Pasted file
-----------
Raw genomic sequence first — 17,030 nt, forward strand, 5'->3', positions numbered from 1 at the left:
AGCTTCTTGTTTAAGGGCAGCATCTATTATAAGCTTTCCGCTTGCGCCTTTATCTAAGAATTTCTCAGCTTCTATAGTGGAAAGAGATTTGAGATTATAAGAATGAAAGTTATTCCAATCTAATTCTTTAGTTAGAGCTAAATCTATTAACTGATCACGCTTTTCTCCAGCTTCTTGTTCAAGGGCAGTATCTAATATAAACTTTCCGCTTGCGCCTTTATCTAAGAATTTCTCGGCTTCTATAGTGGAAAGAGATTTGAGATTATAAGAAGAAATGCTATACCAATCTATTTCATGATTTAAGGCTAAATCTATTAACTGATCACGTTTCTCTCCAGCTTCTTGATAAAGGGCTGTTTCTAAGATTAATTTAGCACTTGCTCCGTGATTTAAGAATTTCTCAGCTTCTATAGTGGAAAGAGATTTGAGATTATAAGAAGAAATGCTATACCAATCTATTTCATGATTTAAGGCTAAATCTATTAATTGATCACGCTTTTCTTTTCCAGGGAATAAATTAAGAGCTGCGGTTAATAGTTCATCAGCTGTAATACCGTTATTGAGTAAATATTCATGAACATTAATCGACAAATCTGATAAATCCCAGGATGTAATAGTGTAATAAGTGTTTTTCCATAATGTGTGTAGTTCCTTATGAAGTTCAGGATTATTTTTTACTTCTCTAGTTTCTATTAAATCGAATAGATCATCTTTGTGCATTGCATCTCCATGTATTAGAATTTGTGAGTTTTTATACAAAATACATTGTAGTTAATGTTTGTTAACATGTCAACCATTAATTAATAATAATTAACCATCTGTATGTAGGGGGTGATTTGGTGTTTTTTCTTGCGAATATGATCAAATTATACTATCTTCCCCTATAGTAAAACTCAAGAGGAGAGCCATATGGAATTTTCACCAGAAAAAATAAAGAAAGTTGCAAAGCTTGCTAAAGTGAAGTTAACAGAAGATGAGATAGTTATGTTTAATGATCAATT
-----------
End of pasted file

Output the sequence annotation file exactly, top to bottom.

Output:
Raw genomic sequence first — 17,030 nt, forward strand, 5'->3', positions numbered from 1 at the left:
AGCTTCTTGTTTAAGGGCAGCATCTATTATAAGCTTTCCGCTTGCGCCTTTATCTAAGAATTTCTCAGCTTCTATAGTGGAAAGAGATTTGAGATTATAAGAATGAAAGTTATTCCAATCTAATTCTTTAGTTAGAGCTAAATCTATTAACTGATCACGCTTTTCTCCAGCTTCTTGTTCAAGGGCAGTATCTAATATAAACTTTCCGCTTGCGCCTTTATCTAAGAATTTCTCGGCTTCTATAGTGGAAAGAGATTTGAGATTATAAGAAGAAATGCTATACCAATCTATTTCATGATTTAAGGCTAAATCTATTAACTGATCACGTTTCTCTCCAGCTTCTTGATAAAGGGCTGTTTCTAAGATTAATTTAGCACTTGCTCCGTGATTTAAGAATTTCTCAGCTTCTATAGTGGAAAGAGATTTGAGATTATAAGAAGAAATGCTATACCAATCTATTTCATGATTTAAGGCTAAATCTATTAATTGATCACGCTTTTCTTTTCCAGGGAATAAATTAAGAGCTGCGGTTAATAGTTCATCAGCTGTAATACCGTTATTGAGTAAATATTCATGAACATTAATCGACAAATCTGATAAATCCCAGGATGTAATAGTGTAATAAGTGTTTTTCCATAATGTGTGTAGTTCCTTATGAAGTTCAGGATTATTTTTTACTTCTCTAGTTTCTATTAAATCGAATAGATCATCTTTGTGCATTGCATCTCCATGTATTAGAATTTGTGAGTTTTTATACAAAATACATTGTAGTTAATGTTTGTTAACATGTCAACCATTAATTAATAATAATTAACCATCTGTATGTAGGGGGTGATTTGGTGTTTTTTCTTGCGAATATGATCAAATTATACTATCTTCCCCTATAGTAAAACTCAAGAGGAGAGCCATATGGAATTTTCACCAGAAAAAATAAAGAAAGTTGCAAAGCTTGCTAAAGTGAAGTTAACAGAAGATGAGATAGTTATGTTTAATGATCAATT